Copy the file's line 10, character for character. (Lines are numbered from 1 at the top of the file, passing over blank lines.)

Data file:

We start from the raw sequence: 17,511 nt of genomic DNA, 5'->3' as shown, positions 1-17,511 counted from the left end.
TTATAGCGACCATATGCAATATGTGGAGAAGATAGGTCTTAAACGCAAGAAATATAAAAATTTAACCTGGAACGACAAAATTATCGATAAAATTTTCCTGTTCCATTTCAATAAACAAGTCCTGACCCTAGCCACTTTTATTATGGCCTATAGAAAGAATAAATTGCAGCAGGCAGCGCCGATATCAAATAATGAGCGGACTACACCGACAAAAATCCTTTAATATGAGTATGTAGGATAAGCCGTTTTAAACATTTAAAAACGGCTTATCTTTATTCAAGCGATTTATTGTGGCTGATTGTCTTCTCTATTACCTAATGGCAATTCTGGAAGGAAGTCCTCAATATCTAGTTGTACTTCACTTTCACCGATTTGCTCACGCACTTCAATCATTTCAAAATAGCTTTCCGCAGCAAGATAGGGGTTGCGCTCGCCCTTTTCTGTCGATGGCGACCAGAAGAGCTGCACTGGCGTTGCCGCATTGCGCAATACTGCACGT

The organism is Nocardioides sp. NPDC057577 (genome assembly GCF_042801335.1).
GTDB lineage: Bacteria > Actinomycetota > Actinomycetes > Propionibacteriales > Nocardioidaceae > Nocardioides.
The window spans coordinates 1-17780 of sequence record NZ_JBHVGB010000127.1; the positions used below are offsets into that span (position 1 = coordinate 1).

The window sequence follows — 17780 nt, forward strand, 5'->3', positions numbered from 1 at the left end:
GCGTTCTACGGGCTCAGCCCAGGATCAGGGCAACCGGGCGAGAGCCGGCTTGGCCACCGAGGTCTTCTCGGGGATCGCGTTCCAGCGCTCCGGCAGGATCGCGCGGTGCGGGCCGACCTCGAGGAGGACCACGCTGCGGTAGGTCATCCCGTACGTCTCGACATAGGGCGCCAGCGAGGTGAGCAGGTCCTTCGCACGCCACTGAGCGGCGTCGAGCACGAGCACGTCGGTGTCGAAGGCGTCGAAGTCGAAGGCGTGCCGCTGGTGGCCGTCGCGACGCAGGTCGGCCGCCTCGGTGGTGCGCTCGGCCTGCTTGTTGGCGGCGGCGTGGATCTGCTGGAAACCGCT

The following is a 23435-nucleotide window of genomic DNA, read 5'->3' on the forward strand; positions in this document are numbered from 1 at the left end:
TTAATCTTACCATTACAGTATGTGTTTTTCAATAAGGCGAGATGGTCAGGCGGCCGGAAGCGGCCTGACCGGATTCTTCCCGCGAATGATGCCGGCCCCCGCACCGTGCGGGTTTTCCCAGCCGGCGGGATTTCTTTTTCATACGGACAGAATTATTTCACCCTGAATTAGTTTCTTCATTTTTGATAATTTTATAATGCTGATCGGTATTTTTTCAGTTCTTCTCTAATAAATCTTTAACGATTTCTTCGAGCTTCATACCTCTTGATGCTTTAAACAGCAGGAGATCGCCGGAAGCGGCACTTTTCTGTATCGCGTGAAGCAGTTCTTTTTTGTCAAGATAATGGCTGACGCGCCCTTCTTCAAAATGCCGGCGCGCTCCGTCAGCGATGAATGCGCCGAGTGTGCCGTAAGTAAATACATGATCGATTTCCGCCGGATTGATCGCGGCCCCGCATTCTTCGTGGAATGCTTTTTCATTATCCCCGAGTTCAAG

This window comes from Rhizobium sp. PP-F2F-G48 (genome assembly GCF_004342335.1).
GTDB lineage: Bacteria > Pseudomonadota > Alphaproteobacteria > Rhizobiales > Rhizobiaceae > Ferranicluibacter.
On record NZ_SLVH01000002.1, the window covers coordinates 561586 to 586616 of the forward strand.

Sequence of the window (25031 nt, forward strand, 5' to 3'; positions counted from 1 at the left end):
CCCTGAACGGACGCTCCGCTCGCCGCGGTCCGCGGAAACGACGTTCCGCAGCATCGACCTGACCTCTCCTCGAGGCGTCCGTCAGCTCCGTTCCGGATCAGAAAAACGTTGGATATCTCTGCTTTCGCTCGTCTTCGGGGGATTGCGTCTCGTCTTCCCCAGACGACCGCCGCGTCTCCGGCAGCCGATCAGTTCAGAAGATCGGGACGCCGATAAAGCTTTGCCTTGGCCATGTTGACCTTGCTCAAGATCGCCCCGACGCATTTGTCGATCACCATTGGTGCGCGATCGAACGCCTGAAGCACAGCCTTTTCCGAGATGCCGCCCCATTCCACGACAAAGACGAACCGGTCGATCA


This window comes from Rhizobium sp. PP-F2F-G48 (genome assembly GCF_004342335.1).